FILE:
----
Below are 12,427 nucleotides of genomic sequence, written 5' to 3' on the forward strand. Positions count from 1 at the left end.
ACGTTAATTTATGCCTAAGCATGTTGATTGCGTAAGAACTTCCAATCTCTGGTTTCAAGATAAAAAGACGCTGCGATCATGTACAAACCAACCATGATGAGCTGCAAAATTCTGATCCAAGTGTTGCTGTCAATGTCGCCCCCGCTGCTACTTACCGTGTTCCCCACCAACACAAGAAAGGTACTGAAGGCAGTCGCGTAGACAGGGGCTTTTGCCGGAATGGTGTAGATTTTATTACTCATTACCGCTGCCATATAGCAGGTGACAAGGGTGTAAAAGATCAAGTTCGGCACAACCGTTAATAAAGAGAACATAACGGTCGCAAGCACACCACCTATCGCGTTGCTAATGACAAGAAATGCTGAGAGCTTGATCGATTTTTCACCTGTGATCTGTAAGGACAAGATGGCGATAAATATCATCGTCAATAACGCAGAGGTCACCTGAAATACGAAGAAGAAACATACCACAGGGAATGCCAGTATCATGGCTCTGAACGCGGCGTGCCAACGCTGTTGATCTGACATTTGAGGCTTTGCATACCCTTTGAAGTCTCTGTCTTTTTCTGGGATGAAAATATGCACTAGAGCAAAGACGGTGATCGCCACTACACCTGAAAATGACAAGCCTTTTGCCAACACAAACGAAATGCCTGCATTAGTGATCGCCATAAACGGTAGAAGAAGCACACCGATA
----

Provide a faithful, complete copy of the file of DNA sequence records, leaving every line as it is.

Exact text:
Below are 12,427 nucleotides of genomic sequence, written 5' to 3' on the forward strand. Positions count from 1 at the left end.
ACGTTAATTTATGCCTAAGCATGTTGATTGCGTAAGAACTTCCAATCTCTGGTTTCAAGATAAAAAGACGCTGCGATCATGTACAAACCAACCATGATGAGCTGCAAAATTCTGATCCAAGTGTTGCTGTCAATGTCGCCCCCGCTGCTACTTACCGTGTTCCCCACCAACACAAGAAAGGTACTGAAGGCAGTCGCGTAGACAGGGGCTTTTGCCGGAATGGTGTAGATTTTATTACTCATTACCGCTGCCATATAGCAGGTGACAAGGGTGTAAAAGATCAAGTTCGGCACAACCGTTAATAAAGAGAACATAACGGTCGCAAGCACACCACCTATCGCGTTGCTAATGACAAGAAATGCTGAGAGCTTGATCGATTTTTCACCTGTGATCTGTAAGGACAAGATGGCGATAAATATCATCGTCAATAACGCAGAGGTCACCTGAAATACGAAGAAGAAACATACCACAGGGAATGCCAGTATCATGGCTCTGAACGCGGCGTGCCAACGCTGTTGATCTGACATTTGAGGCTTTGCATACCCTTTGAAGTCTCTGTCTTTTTCTGGGATGAAAATATGCACTAGAGCAAAGACGGTGATCGCCACTACACCTGAAAATGACAAGCCTTTTGCCAACACAAACGAAATGCCTGCATTAGTGATCGCCATAAACGGTAGAAGAAGCACACCGATA